What to Expect
Interviewers will probe for the following areas:
- Negotiation & ability to influence others. Amazon PMs can take a position, convince others, and drive team action. All Amazon employees challenge others and themselves, even when it may feel awkward. During the interview, the interview may intentionally take the opposite side (aka ) to test your reaction. Expect questions like:
- Amazon recently launched display advertisements on its web page. It was a very controversial decision within Amazon. Pick either the pro or con side of the argument and explain your position of including ads on the site.
- Assume you are the new Product Manager in our Amazon Prime business and are in charge of new Feature Development. What data would you look at to develop to new features? What new features would they be?
- Dive deep, are right a lot, and think big. Amazon PMs have superior business instincts. PMs can (and love) getting into the details. They can paint a compelling vision and articulate clearly how to achieve it. Sample questions include:
- How would you price the Kindle Fire HD?
- Assume you are the new Product Manager in our Amazon Prime business and are in charge of Pricing. The VP would like to lower the price from $79.99 per year to $69.99 per year. Making your own assumptions, develop the financial projections of this decision.
- Start a new category, division, or international market for Amazon. Which one did you choose and why?
- Deliver results. Amazon PMs focus on the right issues. No obstacle is too large for PMs to hurdle. PMs always deliver. Expect behavioral interview questions such as Give me an example of a situation where you had to overcome major obstacles to achieve your objectives.
- Innovate & simplify. Amazon PMs are resolute in improving products and processes. They are highly aware of new trends & new opportunities. Expect questions such as Tell me about the last time you had an idea to improve the way things work. Was this idea implemented? Why or why not?
- Cultural fit. Amazon PMs (and employees) are known for focusing on the customer, taking initiative, and having a backbone. Having a backbone means having courage to stand up for what’s right and your personal point of view. Anticipate cultural fit questions such as:
- Choose a company that you believe provides a world-class customer experience. What do they do well?
- Explain to me a time where you disagreed with the decision of a manager or higher ranked individual, how did this play out, and what was the final decision?
- Communication. Amazon PMs can communicate issues concisely and crisply, while influencing others to their point of view. Amazon has a strong writing culture: Jeff Bezos believes that when people write complete sentences and paragraphs it forces clarity. Amazon staff meetings usually do not have Powerpoint slides. Instead, the meeting owner is asked to prepare a memo that attendees read in silence at the beginning of the meeting. Don’t be surprised if you are asked to provide a writing sample as part of the interview process. Expect interview questions such as Describe a situation in which you communicated a very complicated situation to a group of people that were completely unfamiliar with the topic. What approach did you take?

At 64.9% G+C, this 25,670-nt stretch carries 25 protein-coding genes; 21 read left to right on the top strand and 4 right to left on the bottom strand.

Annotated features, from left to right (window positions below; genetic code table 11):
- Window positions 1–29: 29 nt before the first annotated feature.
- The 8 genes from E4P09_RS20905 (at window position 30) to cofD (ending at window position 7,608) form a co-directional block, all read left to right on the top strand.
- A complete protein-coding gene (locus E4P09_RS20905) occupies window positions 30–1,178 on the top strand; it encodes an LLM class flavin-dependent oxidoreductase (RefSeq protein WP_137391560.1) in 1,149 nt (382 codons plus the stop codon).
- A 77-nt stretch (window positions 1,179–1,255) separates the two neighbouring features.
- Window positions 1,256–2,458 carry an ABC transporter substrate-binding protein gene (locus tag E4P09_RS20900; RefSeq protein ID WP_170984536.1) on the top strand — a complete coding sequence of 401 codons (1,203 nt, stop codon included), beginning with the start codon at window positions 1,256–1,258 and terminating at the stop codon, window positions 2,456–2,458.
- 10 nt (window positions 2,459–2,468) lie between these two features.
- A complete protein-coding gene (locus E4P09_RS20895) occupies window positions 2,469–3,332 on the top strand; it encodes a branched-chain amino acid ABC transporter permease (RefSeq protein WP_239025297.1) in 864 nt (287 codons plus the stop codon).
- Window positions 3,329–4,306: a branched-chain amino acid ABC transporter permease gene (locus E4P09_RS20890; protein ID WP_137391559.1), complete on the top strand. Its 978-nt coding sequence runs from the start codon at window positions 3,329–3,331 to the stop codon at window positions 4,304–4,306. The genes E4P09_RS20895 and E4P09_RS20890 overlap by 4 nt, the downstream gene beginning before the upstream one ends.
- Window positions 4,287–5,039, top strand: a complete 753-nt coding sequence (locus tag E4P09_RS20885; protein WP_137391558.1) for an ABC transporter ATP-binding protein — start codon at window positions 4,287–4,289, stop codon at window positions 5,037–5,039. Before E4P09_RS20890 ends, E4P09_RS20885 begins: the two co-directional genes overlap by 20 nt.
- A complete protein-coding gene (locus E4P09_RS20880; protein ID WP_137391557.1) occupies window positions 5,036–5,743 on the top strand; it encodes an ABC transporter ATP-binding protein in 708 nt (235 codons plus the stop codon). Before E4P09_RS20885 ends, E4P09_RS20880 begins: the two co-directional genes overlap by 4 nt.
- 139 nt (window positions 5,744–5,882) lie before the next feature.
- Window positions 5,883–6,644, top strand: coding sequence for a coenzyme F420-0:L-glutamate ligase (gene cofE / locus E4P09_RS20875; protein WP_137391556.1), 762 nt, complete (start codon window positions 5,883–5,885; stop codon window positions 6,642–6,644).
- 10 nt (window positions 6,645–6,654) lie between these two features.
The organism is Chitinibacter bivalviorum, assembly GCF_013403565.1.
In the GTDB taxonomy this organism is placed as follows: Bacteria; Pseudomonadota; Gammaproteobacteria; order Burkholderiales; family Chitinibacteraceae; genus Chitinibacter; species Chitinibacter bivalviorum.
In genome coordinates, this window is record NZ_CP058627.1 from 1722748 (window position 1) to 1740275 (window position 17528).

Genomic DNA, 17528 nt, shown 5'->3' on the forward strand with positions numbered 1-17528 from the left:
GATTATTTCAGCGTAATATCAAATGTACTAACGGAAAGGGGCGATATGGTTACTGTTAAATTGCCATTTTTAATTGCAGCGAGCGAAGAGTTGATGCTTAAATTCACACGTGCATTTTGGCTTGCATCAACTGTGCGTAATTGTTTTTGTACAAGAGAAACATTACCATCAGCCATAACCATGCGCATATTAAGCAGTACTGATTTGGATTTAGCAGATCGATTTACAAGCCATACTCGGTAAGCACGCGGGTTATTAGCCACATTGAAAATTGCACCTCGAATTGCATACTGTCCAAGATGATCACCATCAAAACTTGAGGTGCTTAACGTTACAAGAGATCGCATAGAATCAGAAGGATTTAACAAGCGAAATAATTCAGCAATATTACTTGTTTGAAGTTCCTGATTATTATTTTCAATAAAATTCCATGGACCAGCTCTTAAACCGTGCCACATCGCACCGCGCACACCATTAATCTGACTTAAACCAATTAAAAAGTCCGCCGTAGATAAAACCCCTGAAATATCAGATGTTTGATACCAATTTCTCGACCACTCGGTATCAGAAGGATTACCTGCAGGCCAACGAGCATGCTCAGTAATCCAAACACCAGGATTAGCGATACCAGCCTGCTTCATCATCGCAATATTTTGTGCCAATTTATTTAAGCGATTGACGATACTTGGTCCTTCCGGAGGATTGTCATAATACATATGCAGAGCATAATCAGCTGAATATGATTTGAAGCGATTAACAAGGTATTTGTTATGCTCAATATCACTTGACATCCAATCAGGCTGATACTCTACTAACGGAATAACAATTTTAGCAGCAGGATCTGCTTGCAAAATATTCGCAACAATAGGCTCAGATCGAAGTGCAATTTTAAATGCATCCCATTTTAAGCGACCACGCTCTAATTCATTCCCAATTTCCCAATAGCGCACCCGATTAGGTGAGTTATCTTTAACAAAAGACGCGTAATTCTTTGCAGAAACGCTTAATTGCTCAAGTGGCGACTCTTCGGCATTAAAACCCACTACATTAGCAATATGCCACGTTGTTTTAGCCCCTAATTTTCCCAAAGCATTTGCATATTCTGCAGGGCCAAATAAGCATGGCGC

There are two more things that distinguish the Amazon interview from other companies.
First, the interview loop will include a “bar raiser.” This person is easy to spot during the interview loop; they come from a group that's completely unrelated to the job position you’re interviewing for. Their role is to “raise the bar” at Amazon. That is, weed out candidates that are below average, when compared to an average Amazon employee in the same role. If they identify a candidate that is below average, they can veto a candidate’s hiring, even when the hiring manager likes the candidate.
Second, Amazon interviewers probe deeply. At other companies, if you say, “I improved product performance by 25%” they rarely question it. At Amazon, the interviewer responds by thinking that perhaps the person was just a participant and understands very little about the topic. To test their hypothesis, the Amazon interviewer will dig for more details: who was involved, what was your role, what did you do, how did you do it, and why did you do it? The interviewer will distinguish whether you were the leader vs. participant, demonstrate good vs. great performance, and whether you were involved in the entire project or just a portion of it. For many candidates, it feels uncomfortable to receive such detailed follow-up questions because it involves recalling details that the candidate may have forgotten.
What Not To Expect at the Interview
Amazon PM interviewers almost never ask programming interview questions, so focus your interview preparation efforts elsewhere.
To Prepare For The Interview
To prepare for the interview, spend an hour on warm up questions such as Why Amazon? and Tell Me About Yourself. Spend about 4-6 hours developing stories for the drill down questions they’d ask about your previous work experience. Lastly, spend 10-12 hours preparing for hypothetical questions. This may include specific business problems that Amazon is encountering including pricing, supplier relationships, new market entry, and customer UX.
For more details on the Amazon PM interview, check out .